Western Australian researchers have made history by launching the state’s first locally designed and built satellite — the Binar-1 — into space over the weekend.
The Binar-1 was one of two Australian-made satellites (alongside the CUAVA-1) to be sent to the International Space Station onboard a SpaceX rocket on Sunday, marking a significant step forward for Australia’s space technology efforts.
While both launches are exciting for the country’s space program, the Binar-1 is particularly noteworthy as it marks the first time a Western Australian-made satellite has officially been launched. Phil Bland, the director of Curtin University’s Space Science Technology Centre, asserted that it won’t be the last time.
“You’re not succeeding in space unless you’re flying stuff, so we are building the technology that is going to allow us to fly all the time,” Bland told the ABC.
The satellite, which will work towards NASA’s Artemis mission to return to the moon, was developed by a group of 30 West Australians from Curtin University.
Although it is smaller than a loaf of bread, sitting at less than 10 cubic centimetres, that doesn’t mean the satellite isn’t powerful.
“Even in something that big we’ve actually got room for payload for the stuff that you actually want the satellite to do,” Bland said. “The core of it, it’s like the size of a vegemite sandwich … but that can actually power and control a much bigger spacecraft.
“So knowing how that works, validating that, we’ll be able to build much bigger stuff.”
The device’s small size also means the satellites are significantly easier and eventually cheaper to develop than traditional satellites.
“We are building the technology that is going to allow us to fly all the time, so we’ll be able to validate that, we’ll be able to test that out in orbit,” Bland told the ABC.
“But more than that, we’ll be able to offer payload space in all those spacecraft for anyone with a bridge idea in WA, whether that’s a high school or a university or a startup, to try it out.”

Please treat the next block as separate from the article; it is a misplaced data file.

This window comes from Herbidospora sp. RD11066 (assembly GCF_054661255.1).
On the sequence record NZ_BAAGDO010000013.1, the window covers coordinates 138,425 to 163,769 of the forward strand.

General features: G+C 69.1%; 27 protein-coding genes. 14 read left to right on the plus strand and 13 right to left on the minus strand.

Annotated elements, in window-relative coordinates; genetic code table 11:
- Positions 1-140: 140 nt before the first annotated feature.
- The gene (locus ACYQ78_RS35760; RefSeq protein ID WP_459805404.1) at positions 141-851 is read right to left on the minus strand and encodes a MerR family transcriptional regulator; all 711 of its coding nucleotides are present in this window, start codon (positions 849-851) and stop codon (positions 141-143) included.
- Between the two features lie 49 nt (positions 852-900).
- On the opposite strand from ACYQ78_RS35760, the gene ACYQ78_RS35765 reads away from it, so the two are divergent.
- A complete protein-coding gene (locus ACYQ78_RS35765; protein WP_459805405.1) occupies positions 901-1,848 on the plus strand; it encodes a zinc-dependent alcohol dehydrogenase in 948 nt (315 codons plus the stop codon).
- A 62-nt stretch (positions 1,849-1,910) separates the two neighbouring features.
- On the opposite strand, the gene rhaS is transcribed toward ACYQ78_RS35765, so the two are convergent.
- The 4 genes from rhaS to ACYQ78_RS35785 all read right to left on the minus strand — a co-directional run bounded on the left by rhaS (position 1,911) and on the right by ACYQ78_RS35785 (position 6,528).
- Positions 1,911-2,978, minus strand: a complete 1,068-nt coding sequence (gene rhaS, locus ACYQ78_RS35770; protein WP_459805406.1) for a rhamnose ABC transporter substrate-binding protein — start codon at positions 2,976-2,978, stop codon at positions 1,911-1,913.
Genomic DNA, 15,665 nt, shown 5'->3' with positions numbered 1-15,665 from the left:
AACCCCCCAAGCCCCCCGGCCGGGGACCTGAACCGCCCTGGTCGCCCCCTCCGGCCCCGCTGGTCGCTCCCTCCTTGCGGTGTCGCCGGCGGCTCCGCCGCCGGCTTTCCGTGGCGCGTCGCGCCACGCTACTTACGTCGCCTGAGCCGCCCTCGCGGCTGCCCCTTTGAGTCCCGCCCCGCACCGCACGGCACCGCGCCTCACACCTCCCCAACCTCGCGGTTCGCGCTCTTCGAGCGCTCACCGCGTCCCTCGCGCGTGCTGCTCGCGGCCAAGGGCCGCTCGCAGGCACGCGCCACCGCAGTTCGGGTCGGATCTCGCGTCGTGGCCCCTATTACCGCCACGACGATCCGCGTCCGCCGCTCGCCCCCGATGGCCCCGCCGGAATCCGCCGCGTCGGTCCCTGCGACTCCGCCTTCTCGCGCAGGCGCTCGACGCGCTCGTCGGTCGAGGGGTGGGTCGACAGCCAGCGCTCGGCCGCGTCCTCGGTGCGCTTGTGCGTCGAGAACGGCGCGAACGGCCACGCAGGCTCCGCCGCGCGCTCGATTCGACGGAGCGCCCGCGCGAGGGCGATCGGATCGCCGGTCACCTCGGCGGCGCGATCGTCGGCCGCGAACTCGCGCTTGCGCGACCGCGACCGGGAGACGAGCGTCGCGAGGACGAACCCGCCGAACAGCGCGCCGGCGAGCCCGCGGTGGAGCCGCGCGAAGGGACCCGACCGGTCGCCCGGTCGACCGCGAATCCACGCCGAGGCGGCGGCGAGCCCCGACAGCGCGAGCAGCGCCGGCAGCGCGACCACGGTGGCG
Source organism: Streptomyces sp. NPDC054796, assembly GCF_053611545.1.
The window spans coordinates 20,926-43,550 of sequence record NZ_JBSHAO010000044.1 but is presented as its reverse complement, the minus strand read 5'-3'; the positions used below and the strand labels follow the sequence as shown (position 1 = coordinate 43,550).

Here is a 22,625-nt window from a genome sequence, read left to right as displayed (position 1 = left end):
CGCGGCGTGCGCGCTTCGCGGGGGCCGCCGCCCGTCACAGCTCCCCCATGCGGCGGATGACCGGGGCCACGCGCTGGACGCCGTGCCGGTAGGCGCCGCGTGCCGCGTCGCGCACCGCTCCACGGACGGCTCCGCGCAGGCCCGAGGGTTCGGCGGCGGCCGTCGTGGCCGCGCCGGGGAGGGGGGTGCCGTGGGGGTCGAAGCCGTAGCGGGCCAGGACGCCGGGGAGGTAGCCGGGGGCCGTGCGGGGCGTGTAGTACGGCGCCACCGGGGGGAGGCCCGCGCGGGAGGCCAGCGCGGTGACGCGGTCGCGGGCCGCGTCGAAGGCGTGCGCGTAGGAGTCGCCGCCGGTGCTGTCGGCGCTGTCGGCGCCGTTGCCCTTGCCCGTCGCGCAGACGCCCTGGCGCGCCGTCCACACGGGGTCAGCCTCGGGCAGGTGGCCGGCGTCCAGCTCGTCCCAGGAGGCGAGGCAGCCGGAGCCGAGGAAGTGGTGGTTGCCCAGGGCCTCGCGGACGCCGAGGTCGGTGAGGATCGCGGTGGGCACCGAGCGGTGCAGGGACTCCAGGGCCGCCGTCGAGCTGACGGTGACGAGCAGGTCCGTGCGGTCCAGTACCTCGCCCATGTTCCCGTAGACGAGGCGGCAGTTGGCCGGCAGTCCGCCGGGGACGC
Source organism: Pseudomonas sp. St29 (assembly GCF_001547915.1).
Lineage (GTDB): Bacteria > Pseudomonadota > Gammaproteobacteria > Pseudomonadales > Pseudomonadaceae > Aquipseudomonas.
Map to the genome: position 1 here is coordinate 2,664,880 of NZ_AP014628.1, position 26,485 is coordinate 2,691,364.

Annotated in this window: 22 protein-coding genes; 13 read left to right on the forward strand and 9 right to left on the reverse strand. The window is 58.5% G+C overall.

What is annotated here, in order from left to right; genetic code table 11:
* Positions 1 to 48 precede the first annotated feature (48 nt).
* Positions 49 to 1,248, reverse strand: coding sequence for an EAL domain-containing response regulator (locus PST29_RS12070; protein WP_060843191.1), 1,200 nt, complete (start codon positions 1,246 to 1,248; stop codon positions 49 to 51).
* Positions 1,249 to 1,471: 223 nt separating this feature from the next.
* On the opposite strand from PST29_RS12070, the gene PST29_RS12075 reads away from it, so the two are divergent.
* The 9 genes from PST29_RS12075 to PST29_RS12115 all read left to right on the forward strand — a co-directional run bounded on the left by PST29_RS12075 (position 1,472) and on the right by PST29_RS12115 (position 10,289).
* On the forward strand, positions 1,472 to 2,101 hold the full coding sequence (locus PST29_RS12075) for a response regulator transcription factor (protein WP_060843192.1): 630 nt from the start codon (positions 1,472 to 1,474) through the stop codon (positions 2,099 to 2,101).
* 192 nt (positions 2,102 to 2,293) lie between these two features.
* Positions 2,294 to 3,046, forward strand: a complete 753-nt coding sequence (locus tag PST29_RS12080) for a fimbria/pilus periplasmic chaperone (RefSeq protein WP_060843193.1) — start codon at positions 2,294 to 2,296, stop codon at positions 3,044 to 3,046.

Project manager Ben Hartig is convinced we’ll be able to build 10 Binar satellites for the price of one internationally developed model.
“There’s a lot of activity in Australia right now and everyone’s very excited, but a large amount of that is still heavily dependent on foreign companies. That means we are sending money out of the country when we could be building jobs here,” he told The Australian. “With each launch we will be trying to build up more capability and more reliability, and we’re manufactured locally wherever possible so that we maintain the ability to keep making more of them.”
The Binar-1 is the first of at least seven small satellites that the team aims to launch over the next two years.
In the long term, the team in WA hopes to have a significant role in humanity’s next mission to the Moon and is aiming to have two locally developed spacecrafts as part of the trip, which is currently scheduled for 2025.
At a local level, the Binar team hopes to inspire West Australians to pursue careers in space technology.
“Growing up in WA, I’ve always been in the assumption that if I wanted to work in space, I had to be overseas,” PhD student Stuart Buchan, who was born and raised in the state, told the ABC.
“So being able to be working on my dream career in the state that I grew up in just feels amazing.”
The project is part of Australia’s long-term civil space strategy that aims to triple the size of the country’s space sector and contribution to the GDP to $12 billion, and grow an additional 20,000 jobs by 2030.
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